The toponomy is Gaulish, Rod-Onna ("flowing water") which became Rodumna, then Rouhanne and Roanne. The town was sited at a strategic point, the head of navigation on the Loire, below its narrow gorges. As a trans-shipping point, its importance declined with the collapse of long-distance trade after the fourth century. In the twelfth century, the site passed to the comte du Forez, under whose care it began to recover. An overland route led to Lyon and the Rhône, thus Roanne developed as a transshipping point between Paris and the Mediterranean in early modern France, when waterways were at least as important as roads.
The renewed navigation on the Loire encouraged the export of local products— wines, including casks of Beaujolais that had been shipped overland, ceramics, textiles—and after 1785, coal from Saint-Étienne, which had formerly been onloaded upstream at Saint-Rambert, since river improvements at the beginning of the century. Sturdy goods were rafted downriver on sapinières that were dismantled after use. Half the population of seventeenth and eighteenth-century Roanne depended in some way on this transportation economy: merchants and factors, carriers, carpenters and coopers, master-boatmen and their journeymen and oarsmen, and waterfront laborers (Braudel p360f).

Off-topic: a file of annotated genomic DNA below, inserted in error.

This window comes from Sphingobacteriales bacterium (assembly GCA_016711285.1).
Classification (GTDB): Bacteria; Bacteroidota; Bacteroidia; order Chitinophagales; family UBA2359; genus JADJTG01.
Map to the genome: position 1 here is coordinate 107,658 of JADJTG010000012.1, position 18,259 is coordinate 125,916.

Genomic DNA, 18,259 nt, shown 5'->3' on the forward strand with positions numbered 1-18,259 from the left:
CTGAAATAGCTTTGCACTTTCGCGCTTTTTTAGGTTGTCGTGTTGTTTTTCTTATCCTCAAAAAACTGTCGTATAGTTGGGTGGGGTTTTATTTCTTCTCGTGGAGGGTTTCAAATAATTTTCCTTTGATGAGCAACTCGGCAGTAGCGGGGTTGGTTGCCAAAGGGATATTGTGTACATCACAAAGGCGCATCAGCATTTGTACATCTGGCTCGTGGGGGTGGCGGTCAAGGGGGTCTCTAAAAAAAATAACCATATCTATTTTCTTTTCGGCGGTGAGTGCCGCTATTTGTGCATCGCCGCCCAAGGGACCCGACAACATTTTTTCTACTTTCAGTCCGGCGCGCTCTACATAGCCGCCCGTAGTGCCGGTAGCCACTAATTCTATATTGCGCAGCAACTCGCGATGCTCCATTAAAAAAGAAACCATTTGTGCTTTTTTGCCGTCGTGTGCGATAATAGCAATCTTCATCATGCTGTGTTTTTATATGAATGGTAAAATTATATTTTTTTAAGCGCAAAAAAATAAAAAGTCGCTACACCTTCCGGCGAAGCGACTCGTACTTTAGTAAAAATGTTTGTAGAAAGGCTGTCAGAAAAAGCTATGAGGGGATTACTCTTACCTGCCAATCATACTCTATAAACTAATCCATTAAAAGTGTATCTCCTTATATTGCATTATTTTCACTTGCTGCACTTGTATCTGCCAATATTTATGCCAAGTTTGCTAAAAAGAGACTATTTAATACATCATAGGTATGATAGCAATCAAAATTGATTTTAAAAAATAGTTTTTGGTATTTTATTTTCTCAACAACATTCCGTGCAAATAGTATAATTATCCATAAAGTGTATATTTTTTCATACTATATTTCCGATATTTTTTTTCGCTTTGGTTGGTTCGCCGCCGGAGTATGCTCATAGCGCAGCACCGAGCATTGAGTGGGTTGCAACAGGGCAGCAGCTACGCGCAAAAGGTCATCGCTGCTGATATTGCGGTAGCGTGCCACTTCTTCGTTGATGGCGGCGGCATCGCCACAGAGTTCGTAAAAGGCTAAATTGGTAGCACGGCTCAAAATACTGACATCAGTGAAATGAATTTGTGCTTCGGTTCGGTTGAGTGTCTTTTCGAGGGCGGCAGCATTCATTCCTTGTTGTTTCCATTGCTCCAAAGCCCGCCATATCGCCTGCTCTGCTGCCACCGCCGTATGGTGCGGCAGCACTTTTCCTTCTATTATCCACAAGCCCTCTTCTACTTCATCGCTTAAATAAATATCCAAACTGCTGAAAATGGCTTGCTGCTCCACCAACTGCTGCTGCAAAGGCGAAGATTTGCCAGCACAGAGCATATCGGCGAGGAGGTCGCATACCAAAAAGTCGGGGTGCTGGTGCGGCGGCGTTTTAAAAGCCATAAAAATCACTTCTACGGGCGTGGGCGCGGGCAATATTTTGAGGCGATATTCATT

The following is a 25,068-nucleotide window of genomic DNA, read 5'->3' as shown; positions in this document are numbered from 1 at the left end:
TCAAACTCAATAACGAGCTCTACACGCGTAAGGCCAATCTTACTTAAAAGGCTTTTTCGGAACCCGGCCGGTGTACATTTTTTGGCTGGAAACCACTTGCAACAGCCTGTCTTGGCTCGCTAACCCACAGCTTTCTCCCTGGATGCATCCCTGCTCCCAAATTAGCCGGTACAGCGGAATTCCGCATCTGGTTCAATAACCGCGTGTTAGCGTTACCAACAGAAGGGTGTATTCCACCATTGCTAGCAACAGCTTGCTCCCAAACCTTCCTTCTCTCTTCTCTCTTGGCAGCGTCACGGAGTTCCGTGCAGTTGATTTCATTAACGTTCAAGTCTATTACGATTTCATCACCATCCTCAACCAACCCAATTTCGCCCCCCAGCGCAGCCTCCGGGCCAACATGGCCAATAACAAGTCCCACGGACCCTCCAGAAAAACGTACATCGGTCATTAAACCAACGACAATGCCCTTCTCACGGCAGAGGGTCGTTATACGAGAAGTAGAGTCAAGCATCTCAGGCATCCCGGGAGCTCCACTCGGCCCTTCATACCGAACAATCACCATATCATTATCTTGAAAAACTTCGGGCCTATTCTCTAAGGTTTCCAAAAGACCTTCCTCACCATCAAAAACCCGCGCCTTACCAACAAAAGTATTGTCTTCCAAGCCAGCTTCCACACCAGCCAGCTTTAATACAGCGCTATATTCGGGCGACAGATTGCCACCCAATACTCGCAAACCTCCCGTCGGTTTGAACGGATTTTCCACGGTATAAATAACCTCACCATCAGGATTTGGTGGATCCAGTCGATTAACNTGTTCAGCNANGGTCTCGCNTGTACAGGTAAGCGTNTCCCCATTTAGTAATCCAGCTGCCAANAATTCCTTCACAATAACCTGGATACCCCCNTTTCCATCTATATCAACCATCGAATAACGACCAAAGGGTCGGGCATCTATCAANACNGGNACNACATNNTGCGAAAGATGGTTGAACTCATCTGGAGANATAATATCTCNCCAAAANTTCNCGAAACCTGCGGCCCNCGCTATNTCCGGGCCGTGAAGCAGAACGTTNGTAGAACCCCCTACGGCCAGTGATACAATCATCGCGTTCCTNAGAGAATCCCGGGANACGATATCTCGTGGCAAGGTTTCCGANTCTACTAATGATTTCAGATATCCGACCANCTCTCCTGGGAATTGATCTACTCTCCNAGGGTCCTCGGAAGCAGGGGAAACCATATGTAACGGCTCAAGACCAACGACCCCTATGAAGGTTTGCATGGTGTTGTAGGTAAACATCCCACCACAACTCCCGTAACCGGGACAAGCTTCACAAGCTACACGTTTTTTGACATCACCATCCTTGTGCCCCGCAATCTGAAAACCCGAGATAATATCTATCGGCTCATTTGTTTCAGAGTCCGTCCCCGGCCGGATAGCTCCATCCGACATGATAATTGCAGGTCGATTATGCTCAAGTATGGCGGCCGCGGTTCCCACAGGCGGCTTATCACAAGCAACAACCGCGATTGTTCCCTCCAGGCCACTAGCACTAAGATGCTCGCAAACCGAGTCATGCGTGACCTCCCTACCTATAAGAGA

Roanne was one of the first towns served by railroad, with the opening, 15 March 1833, of the terminal on the right bank at the port of Varennes of the third line, from Andrézieux. Following came the opening of the canal from Roanne to Digoin (1838), which placed the city in the forefront of the French Industrial Revolution.
In 1917 the arsenal was established at Roanne, and from 1940 a new industry developed, producing rayon and other new fibers. In the post-industrial phase that set in during the 1970s, Roanne struggled to find new industry and attract tourism.